The Nobel-prize winning laureate has written many more famous books dealing with the human condition, most notably The Remains of the Day and Never Let me Go, but this is, to my mind, his best rumination on humanity's familiar ache. Ishiguro's The Remains of the Day is a flawless book and similarly themed, but there is something about the post-war regrets, delusions, and self-justifications of the aging Japanese artist Masuji Ono that just slay me and make me want to weep. Ishiguro is of course the king of unreliable narrators, so I don't want to give away the big reveal here, but how denial of the truth and self-delusion can misdirect us in life, is at the core of this masterful insight into the human condition.

By Kazuo Ishiguro,

Why should I read it?

3 authors picked An Artist of the Floating World as one of their favorite books, and they share why you should read it.

What is this book about?

*Kazuo Ishiguro's new novel Klara and the Sun is now available*

SHORTLISTED FOR THE BOOKER PRIZE
WINNER OF THE WHITBREAD (NOW COSTA) BOOK OF THE YEAR

1948: Japan is rebuilding her cities after the calamity of World War II, her people putting defeat behind them and looking to the future. The celebrated painter Masuji Ono fills his days attending to his garden, his two grown daughters and his grandson, and his evenings drinking with old associates in quiet lantern-lit bars. His should be a tranquil retirement. But as his memories continually return to the past - to a life and…


Book cover of The Shogun’s Queen

Peter Popham Author Of Tokyo: The City at the End of the World

From my list on modern Japan.

Who am I?

As a teenager, I became fascinated by Japan – by the mysteries of Zen, the exotic atmosphere cooked up by its great novelists, the serene beauty of the countryside captured in old photographs. Then I moved to Tokyo and for eleven years was immersed in Japanese culture. It was like getting to know a complex human being, I went from bafflement and revulsion through fascination and infatuation, arriving at a degree of understanding and affection. I love Japan and feel I know it quite intimately. But the variety of books on my list give an idea of how many different ways this great, elusive civilization can be approached.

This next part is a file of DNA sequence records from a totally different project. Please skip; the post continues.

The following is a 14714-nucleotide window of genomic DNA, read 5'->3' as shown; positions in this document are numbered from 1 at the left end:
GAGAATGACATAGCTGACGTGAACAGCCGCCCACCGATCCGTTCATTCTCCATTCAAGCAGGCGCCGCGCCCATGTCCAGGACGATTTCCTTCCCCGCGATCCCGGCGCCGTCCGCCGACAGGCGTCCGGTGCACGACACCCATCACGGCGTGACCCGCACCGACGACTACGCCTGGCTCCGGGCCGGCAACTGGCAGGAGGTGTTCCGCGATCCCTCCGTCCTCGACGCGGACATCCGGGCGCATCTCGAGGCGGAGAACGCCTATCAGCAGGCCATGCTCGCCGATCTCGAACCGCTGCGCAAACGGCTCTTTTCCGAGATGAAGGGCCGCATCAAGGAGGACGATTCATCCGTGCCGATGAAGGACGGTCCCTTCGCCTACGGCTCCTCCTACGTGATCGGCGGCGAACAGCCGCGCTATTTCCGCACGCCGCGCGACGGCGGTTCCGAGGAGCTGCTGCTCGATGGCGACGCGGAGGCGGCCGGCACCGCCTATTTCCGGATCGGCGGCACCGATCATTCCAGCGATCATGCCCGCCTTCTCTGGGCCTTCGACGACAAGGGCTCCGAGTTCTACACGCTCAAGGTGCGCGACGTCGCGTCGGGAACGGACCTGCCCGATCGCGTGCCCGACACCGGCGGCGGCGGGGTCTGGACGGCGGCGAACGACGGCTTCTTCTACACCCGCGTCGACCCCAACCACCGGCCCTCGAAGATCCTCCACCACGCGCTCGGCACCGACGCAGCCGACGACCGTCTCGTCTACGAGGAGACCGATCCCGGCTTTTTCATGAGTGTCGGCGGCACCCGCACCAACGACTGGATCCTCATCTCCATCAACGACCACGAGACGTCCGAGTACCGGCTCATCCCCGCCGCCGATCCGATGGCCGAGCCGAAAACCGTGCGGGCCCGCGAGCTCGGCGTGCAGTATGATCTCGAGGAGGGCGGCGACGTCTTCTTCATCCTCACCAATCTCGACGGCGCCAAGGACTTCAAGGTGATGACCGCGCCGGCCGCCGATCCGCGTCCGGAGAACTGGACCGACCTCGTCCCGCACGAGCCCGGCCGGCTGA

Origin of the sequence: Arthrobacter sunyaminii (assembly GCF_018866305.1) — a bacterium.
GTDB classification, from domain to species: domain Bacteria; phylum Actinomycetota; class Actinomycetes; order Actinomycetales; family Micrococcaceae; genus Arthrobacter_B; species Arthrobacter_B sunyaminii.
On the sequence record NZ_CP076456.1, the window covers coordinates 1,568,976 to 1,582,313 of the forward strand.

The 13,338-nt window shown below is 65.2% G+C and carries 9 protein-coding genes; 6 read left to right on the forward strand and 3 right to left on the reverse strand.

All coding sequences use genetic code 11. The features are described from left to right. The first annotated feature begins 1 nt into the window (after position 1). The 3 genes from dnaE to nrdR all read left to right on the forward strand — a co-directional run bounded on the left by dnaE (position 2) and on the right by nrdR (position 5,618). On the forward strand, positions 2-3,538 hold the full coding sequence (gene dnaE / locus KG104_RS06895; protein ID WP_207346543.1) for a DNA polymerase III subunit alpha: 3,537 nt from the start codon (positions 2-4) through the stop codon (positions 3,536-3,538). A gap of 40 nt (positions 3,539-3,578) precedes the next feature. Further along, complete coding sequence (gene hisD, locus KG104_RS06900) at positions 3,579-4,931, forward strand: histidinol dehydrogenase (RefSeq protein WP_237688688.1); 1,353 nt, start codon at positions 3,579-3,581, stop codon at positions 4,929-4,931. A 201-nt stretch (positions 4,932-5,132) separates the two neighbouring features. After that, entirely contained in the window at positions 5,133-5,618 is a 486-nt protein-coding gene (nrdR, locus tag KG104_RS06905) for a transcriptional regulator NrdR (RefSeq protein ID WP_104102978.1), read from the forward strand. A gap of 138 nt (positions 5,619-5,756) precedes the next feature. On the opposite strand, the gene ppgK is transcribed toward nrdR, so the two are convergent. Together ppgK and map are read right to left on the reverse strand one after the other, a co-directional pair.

Peter's book list on modern Japan

Peter Popham Why did Peter love this book?

Japan was ejected from centuries of tranquil isolation by the arrival of the American Commodore Perry’s menacing ‘Black Ships’ in 1853, and then began the tumultuous decades from which modern Japan emerged. With deep knowledge born of many years living in Japan, Lesley Downer has wrested four wonderfully romantic yarns from this fascinating era, of which The Shogun’s Queen is the first: the tale, rooted in true events, of how a brave woman from Japan’s deep south risks all to save the old regime.

By Lesley Downer,

Why should I read it?

1 author picked The Shogun’s Queen as one of their favorite books, and they share why you should read it.

What is this book about?

The year is 1853, and a young Japanese girl's world is about to be turned upside down.

When black ships carrying barbarians arrive on the shores of Japan, the Satsuma clan's way of life is threatened. But it's not just the samurai who must come together to fight: the beautiful, headstrong Okatsu is also given a new destiny by her feudal lord - to save the realm.

Armed only with a new name, Princess Atsu, as she is now known, journeys to the women's palace of Edo Castle, a place so secret it cannot be marked on any map. Behind…


Book cover of Ghosts of the Tsunami: Death and Life in Japan's Disaster Zone

Peter Popham Author Of Tokyo: The City at the End of the World

From my list on modern Japan.

Who am I?